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Children love to suck on sippy cups, bottles and pacifiers. But new research shows that as children get older these comforts can injure instead of soothe.

In a recent study published in the Pediatrics journal, from 1991-2010, researchers found that 45,398 children were treated for injuries that resulted from pacifiers, bottles and sippy cups, which equals out to 2,270 cases per year.

The injuries usually were a result of one to two- year-old children who were sucking on a bottle, fell and cut their mouths.

The researchers looked at data from the National Electronic Injury Surveillance System and studied records from that period of children age 3 and under that were treated in emergency rooms in America.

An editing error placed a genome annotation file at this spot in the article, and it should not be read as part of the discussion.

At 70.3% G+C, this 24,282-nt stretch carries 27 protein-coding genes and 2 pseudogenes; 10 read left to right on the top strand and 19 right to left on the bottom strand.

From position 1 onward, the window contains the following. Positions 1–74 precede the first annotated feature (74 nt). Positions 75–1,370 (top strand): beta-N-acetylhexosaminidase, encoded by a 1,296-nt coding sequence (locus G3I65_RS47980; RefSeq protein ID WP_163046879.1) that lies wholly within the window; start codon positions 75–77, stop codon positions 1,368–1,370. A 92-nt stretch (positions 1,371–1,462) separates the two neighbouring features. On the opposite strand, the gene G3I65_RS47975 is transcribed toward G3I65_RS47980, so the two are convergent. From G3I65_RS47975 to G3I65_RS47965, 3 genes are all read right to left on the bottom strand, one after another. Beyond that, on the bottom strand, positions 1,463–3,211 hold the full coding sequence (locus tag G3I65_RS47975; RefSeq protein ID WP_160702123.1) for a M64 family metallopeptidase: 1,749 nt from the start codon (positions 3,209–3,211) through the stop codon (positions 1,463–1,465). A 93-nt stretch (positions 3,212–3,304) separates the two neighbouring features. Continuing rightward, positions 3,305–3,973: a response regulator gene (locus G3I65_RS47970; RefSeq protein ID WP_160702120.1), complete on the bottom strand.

The American Academy of Pediatrics suggests that parents should try to transition children from a bottle to a cup between 12-15 months of age to prevent teeth decay. Many children will suck on bottles of milk or juice for extended periods of time, which creates plaque on their teeth that can lead to cavities.

They also recommend weaning because bottle-feeding has been connected to excessive milk intake, and deficiency in iron.

About 66 percent of the injuries were the result of a bottle. Injuries related to pacifiers were about 20 percent of the cases and resulted in bruises and teeth damage.

Researchers state it is better to teach children to use normal cups because parents are more likely to make sure their children sit or stay in one spot when drinking from it to prevent any spills.

To learn more about preventing teeth decay and mouth injuries in your toddler, contact the Lakeway Center for Cosmetic and Family Dentistry.